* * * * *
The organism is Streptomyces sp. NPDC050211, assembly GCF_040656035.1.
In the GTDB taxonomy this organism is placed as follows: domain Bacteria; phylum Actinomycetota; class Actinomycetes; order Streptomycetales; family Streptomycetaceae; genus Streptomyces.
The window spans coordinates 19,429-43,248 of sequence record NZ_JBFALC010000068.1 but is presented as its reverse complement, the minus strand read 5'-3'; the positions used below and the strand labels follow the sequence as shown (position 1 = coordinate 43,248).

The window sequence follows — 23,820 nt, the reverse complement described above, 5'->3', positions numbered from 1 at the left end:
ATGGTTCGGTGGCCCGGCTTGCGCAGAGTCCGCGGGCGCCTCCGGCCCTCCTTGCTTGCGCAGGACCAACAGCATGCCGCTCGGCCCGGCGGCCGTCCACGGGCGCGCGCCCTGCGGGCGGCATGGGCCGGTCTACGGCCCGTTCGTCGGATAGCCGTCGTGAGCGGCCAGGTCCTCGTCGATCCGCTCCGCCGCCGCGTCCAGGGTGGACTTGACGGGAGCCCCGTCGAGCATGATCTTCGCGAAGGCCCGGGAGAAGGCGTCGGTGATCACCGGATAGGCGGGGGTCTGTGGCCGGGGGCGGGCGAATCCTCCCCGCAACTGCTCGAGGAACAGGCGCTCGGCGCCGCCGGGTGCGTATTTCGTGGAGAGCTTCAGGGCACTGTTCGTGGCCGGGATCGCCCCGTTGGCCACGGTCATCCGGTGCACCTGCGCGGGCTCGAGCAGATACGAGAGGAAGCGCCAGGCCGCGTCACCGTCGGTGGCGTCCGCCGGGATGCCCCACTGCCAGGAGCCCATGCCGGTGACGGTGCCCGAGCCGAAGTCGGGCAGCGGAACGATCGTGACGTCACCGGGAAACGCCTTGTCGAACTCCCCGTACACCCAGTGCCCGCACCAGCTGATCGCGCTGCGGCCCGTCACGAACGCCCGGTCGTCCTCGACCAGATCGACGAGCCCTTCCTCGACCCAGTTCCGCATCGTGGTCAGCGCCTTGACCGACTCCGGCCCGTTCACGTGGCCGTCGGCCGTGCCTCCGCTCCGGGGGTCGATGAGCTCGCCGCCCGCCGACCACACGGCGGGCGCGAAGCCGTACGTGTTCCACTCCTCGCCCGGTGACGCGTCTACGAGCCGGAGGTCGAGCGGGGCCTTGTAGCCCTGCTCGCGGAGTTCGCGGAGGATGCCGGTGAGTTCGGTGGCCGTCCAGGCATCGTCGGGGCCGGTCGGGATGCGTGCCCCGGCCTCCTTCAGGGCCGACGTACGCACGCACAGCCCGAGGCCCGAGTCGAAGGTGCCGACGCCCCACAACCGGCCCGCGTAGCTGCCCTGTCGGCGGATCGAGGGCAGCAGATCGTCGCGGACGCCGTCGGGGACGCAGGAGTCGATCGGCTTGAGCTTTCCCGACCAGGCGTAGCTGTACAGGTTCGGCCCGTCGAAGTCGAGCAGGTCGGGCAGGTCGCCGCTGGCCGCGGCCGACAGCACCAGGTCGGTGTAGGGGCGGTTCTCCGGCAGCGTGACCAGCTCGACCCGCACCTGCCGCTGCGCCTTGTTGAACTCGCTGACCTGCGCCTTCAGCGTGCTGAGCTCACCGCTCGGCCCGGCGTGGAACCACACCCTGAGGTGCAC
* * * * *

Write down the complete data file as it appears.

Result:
The organism is Streptomyces sp. NPDC050211, assembly GCF_040656035.1.
In the GTDB taxonomy this organism is placed as follows: domain Bacteria; phylum Actinomycetota; class Actinomycetes; order Streptomycetales; family Streptomycetaceae; genus Streptomyces.
The window spans coordinates 19,429-43,248 of sequence record NZ_JBFALC010000068.1 but is presented as its reverse complement, the minus strand read 5'-3'; the positions used below and the strand labels follow the sequence as shown (position 1 = coordinate 43,248).

The window sequence follows — 23,820 nt, the reverse complement described above, 5'->3', positions numbered from 1 at the left end:
ATGGTTCGGTGGCCCGGCTTGCGCAGAGTCCGCGGGCGCCTCCGGCCCTCCTTGCTTGCGCAGGACCAACAGCATGCCGCTCGGCCCGGCGGCCGTCCACGGGCGCGCGCCCTGCGGGCGGCATGGGCCGGTCTACGGCCCGTTCGTCGGATAGCCGTCGTGAGCGGCCAGGTCCTCGTCGATCCGCTCCGCCGCCGCGTCCAGGGTGGACTTGACGGGAGCCCCGTCGAGCATGATCTTCGCGAAGGCCCGGGAGAAGGCGTCGGTGATCACCGGATAGGCGGGGGTCTGTGGCCGGGGGCGGGCGAATCCTCCCCGCAACTGCTCGAGGAACAGGCGCTCGGCGCCGCCGGGTGCGTATTTCGTGGAGAGCTTCAGGGCACTGTTCGTGGCCGGGATCGCCCCGTTGGCCACGGTCATCCGGTGCACCTGCGCGGGCTCGAGCAGATACGAGAGGAAGCGCCAGGCCGCGTCACCGTCGGTGGCGTCCGCCGGGATGCCCCACTGCCAGGAGCCCATGCCGGTGACGGTGCCCGAGCCGAAGTCGGGCAGCGGAACGATCGTGACGTCACCGGGAAACGCCTTGTCGAACTCCCCGTACACCCAGTGCCCGCACCAGCTGATCGCGCTGCGGCCCGTCACGAACGCCCGGTCGTCCTCGACCAGATCGACGAGCCCTTCCTCGACCCAGTTCCGCATCGTGGTCAGCGCCTTGACCGACTCCGGCCCGTTCACGTGGCCGTCGGCCGTGCCTCCGCTCCGGGGGTCGATGAGCTCGCCGCCCGCCGACCACACGGCGGGCGCGAAGCCGTACGTGTTCCACTCCTCGCCCGGTGACGCGTCTACGAGCCGGAGGTCGAGCGGGGCCTTGTAGCCCTGCTCGCGGAGTTCGCGGAGGATGCCGGTGAGTTCGGTGGCCGTCCAGGCATCGTCGGGGCCGGTCGGGATGCGTGCCCCGGCCTCCTTCAGGGCCGACGTACGCACGCACAGCCCGAGGCCCGAGTCGAAGGTGCCGACGCCCCACAACCGGCCCGCGTAGCTGCCCTGTCGGCGGATCGAGGGCAGCAGATCGTCGCGGACGCCGTCGGGGACGCAGGAGTCGATCGGCTTGAGCTTTCCCGACCAGGCGTAGCTGTACAGGTTCGGCCCGTCGAAGTCGAGCAGGTCGGGCAGGTCGCCGCTGGCCGCGGCCGACAGCACCAGGTCGGTGTAGGGGCGGTTCTCCGGCAGCGTGACCAGCTCGACCCGCACCTGCCGCTGCGCCTTGTTGAACTCGCTGACCTGCGCCTTCAGCGTGCTGAGCTCACCGCTCGGCCCGGCGTGGAACCACACCCTGAGGTGCAC